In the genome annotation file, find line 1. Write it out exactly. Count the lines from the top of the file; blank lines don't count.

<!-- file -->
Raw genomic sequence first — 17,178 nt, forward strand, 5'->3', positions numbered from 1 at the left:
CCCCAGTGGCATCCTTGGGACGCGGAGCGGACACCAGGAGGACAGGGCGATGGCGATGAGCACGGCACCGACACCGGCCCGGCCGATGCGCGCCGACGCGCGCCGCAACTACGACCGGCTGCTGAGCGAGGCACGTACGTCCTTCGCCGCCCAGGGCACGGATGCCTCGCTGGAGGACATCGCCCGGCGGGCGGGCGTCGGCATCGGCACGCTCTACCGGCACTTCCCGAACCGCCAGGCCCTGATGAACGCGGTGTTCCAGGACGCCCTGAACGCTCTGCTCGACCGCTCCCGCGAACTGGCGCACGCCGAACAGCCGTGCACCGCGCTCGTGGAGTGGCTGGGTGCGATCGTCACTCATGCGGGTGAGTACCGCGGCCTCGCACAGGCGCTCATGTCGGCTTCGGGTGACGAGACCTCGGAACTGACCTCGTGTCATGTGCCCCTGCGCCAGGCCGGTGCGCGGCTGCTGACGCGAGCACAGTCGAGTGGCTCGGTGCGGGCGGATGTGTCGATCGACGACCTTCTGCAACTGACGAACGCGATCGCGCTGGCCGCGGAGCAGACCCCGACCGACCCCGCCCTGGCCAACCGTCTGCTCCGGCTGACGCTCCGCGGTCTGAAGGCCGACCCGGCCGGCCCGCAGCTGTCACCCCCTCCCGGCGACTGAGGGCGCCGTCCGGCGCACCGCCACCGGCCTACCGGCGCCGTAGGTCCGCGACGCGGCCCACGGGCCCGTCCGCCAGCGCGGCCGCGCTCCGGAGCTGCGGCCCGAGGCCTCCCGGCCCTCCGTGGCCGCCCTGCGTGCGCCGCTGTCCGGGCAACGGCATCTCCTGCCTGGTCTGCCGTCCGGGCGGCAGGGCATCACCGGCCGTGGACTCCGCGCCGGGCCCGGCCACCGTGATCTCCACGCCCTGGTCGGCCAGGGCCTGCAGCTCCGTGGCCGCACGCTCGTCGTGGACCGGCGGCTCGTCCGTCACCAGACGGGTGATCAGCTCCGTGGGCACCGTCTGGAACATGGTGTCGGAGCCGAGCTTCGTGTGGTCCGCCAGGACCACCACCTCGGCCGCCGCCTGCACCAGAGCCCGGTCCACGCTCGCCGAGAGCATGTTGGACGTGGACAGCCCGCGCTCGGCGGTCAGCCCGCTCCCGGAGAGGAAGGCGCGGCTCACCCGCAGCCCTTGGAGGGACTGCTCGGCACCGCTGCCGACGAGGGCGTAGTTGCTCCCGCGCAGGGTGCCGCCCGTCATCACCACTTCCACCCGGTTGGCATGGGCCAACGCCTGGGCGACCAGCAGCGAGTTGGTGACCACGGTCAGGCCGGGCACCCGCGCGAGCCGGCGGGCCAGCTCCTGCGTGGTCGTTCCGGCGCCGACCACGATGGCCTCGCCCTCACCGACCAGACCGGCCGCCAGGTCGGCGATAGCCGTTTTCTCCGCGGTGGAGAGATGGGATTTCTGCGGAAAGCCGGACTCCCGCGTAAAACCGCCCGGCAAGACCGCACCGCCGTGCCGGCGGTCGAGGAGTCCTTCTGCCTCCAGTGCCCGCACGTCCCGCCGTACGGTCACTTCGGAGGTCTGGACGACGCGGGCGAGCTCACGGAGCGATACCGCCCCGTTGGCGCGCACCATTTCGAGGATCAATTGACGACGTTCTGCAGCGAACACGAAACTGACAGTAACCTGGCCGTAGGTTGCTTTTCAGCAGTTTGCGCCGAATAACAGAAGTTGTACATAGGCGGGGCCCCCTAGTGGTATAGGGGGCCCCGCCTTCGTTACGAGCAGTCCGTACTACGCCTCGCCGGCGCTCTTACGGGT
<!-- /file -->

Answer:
Raw genomic sequence first — 17,178 nt, forward strand, 5'->3', positions numbered from 1 at the left: